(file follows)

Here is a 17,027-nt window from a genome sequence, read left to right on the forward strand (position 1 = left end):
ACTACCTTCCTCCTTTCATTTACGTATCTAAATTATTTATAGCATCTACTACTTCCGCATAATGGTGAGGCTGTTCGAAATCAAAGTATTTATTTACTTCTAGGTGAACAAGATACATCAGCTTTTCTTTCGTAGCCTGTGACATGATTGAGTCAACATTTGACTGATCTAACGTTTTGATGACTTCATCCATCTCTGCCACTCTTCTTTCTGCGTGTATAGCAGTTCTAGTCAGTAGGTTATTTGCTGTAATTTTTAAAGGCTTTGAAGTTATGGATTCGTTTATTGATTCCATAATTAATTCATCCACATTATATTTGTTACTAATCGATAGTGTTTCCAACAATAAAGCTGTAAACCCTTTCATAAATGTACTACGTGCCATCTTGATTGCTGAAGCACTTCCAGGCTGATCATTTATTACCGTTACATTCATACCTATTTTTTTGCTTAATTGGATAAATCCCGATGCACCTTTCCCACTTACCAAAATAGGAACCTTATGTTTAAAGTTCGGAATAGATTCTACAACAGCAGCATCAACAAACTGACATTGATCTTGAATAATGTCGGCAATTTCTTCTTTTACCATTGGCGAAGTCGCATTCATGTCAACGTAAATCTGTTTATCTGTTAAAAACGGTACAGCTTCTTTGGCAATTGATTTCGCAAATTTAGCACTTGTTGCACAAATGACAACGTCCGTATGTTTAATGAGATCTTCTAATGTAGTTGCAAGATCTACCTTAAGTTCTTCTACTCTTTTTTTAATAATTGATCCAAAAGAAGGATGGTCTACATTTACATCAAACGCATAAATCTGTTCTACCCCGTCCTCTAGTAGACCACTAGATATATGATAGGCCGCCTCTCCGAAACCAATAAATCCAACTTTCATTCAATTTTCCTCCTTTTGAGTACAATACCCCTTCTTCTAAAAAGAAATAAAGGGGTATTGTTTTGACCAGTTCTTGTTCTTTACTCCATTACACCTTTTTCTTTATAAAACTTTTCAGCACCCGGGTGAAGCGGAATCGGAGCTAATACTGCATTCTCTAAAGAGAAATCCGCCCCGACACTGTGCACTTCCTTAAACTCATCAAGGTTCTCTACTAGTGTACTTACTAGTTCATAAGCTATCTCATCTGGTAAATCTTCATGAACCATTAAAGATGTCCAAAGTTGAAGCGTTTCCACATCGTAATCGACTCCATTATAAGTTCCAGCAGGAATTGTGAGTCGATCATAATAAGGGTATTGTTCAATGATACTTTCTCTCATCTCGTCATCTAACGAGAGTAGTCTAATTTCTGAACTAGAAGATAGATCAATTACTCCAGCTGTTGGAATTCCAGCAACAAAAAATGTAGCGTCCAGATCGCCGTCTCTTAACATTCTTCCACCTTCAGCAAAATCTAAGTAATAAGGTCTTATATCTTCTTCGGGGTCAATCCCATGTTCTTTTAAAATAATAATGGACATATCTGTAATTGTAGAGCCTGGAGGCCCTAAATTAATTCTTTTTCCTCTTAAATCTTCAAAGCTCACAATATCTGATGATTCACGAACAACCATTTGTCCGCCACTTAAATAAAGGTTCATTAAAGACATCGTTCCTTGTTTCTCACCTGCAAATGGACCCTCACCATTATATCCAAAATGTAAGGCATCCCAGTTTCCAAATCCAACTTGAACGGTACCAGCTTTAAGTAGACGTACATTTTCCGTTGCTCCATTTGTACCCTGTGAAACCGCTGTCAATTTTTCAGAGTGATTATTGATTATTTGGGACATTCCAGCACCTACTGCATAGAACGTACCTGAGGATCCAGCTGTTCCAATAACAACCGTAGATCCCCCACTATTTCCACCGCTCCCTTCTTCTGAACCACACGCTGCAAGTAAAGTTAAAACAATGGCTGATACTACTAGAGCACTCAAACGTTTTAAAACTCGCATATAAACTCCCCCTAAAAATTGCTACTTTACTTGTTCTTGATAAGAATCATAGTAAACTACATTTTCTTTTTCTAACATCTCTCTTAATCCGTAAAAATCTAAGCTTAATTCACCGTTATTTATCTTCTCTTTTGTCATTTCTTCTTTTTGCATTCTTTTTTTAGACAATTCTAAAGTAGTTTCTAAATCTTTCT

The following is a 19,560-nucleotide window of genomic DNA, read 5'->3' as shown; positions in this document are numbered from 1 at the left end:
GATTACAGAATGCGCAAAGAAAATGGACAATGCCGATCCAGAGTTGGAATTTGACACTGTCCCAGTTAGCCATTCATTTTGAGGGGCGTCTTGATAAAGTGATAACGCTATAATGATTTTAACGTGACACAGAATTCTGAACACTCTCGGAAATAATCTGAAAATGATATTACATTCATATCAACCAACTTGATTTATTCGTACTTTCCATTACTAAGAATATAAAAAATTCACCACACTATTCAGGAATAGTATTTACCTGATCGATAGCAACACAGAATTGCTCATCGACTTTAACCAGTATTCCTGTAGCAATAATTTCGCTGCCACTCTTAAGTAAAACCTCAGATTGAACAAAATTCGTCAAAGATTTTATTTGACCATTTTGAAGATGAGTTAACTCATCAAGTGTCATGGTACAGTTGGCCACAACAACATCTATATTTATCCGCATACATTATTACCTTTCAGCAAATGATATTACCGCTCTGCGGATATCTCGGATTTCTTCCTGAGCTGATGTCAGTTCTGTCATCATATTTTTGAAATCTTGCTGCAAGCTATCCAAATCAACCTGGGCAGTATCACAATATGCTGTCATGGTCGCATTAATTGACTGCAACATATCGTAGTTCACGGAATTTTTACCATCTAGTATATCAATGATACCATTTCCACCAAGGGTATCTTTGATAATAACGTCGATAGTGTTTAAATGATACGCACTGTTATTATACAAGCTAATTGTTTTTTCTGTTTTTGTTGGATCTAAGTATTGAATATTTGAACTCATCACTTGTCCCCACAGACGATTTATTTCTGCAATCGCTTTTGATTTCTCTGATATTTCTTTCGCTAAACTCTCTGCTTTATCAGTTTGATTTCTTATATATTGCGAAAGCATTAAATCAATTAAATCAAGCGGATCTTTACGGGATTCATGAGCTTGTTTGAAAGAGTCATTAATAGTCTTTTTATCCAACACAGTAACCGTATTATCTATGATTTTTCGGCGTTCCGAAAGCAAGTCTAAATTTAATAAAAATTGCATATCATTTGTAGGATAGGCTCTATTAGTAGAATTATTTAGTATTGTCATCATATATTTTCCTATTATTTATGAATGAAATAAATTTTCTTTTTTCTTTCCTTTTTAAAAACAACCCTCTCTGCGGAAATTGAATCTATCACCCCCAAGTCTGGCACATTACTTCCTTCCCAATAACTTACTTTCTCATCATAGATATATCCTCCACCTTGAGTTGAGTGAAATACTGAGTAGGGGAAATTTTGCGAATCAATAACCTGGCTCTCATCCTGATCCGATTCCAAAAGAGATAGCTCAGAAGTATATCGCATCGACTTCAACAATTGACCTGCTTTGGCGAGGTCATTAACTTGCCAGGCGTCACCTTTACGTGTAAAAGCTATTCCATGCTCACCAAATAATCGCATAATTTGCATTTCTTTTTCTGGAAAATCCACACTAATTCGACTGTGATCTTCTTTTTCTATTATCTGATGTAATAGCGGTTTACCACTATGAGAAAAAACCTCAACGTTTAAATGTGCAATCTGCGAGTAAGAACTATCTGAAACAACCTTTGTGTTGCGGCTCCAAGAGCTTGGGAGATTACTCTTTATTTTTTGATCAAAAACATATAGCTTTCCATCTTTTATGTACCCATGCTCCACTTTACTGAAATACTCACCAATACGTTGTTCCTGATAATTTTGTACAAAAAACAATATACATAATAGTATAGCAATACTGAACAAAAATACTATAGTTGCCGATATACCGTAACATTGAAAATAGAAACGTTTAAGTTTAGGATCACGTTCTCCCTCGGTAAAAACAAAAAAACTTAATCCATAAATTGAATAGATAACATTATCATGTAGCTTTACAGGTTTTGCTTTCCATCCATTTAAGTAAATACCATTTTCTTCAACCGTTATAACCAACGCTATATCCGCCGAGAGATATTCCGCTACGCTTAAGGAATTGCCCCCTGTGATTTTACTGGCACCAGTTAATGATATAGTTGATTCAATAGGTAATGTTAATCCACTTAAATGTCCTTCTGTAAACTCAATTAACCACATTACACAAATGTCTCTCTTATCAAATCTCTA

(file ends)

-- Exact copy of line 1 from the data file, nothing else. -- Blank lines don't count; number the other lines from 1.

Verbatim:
Here is a 17,027-nt window from a genome sequence, read left to right on the forward strand (position 1 = left end):